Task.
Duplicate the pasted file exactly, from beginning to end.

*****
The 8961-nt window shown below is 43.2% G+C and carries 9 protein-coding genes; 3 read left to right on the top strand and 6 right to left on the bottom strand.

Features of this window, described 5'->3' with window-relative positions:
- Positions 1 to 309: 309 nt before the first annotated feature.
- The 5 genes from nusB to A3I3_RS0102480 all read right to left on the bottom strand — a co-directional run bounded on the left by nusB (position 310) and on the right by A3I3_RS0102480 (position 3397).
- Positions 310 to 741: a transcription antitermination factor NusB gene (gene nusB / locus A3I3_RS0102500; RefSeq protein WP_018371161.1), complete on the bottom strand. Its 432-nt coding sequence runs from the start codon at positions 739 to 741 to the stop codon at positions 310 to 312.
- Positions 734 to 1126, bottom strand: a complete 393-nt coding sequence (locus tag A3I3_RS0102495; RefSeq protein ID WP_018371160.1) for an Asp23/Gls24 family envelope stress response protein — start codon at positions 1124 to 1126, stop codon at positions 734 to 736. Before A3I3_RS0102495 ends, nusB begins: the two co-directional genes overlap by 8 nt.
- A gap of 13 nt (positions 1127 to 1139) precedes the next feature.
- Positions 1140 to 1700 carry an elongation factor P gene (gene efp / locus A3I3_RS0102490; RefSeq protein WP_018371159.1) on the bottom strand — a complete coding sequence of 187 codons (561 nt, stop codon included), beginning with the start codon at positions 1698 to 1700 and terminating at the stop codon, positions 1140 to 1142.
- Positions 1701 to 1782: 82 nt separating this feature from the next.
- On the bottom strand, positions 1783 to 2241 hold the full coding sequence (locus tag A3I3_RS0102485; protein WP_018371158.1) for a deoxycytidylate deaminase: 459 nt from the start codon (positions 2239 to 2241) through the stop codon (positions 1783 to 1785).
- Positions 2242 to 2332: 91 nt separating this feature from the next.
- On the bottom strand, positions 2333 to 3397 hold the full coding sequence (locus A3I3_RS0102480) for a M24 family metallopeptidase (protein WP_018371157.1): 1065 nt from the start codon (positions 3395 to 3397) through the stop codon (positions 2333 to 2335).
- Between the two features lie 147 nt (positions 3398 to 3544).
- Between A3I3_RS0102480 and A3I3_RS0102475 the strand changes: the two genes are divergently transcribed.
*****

The 8961-nt window shown below is 43.2% G+C and carries 9 protein-coding genes; 3 read left to right on the top strand and 6 right to left on the bottom strand.

Features of this window, described 5'->3' with window-relative positions:
- Positions 1 to 309: 309 nt before the first annotated feature.
- The 5 genes from nusB to A3I3_RS0102480 all read right to left on the bottom strand — a co-directional run bounded on the left by nusB (position 310) and on the right by A3I3_RS0102480 (position 3397).
- Positions 310 to 741: a transcription antitermination factor NusB gene (gene nusB / locus A3I3_RS0102500; RefSeq protein WP_018371161.1), complete on the bottom strand. Its 432-nt coding sequence runs from the start codon at positions 739 to 741 to the stop codon at positions 310 to 312.
- Positions 734 to 1126, bottom strand: a complete 393-nt coding sequence (locus tag A3I3_RS0102495; RefSeq protein ID WP_018371160.1) for an Asp23/Gls24 family envelope stress response protein — start codon at positions 1124 to 1126, stop codon at positions 734 to 736. Before A3I3_RS0102495 ends, nusB begins: the two co-directional genes overlap by 8 nt.
- A gap of 13 nt (positions 1127 to 1139) precedes the next feature.
- Positions 1140 to 1700 carry an elongation factor P gene (gene efp / locus A3I3_RS0102490; RefSeq protein WP_018371159.1) on the bottom strand — a complete coding sequence of 187 codons (561 nt, stop codon included), beginning with the start codon at positions 1698 to 1700 and terminating at the stop codon, positions 1140 to 1142.
- Positions 1701 to 1782: 82 nt separating this feature from the next.
- On the bottom strand, positions 1783 to 2241 hold the full coding sequence (locus tag A3I3_RS0102485; protein WP_018371158.1) for a deoxycytidylate deaminase: 459 nt from the start codon (positions 2239 to 2241) through the stop codon (positions 1783 to 1785).
- Positions 2242 to 2332: 91 nt separating this feature from the next.
- On the bottom strand, positions 2333 to 3397 hold the full coding sequence (locus A3I3_RS0102480) for a M24 family metallopeptidase (protein WP_018371157.1): 1065 nt from the start codon (positions 3395 to 3397) through the stop codon (positions 2333 to 2335).
- Between the two features lie 147 nt (positions 3398 to 3544).
- Between A3I3_RS0102480 and A3I3_RS0102475 the strand changes: the two genes are divergently transcribed.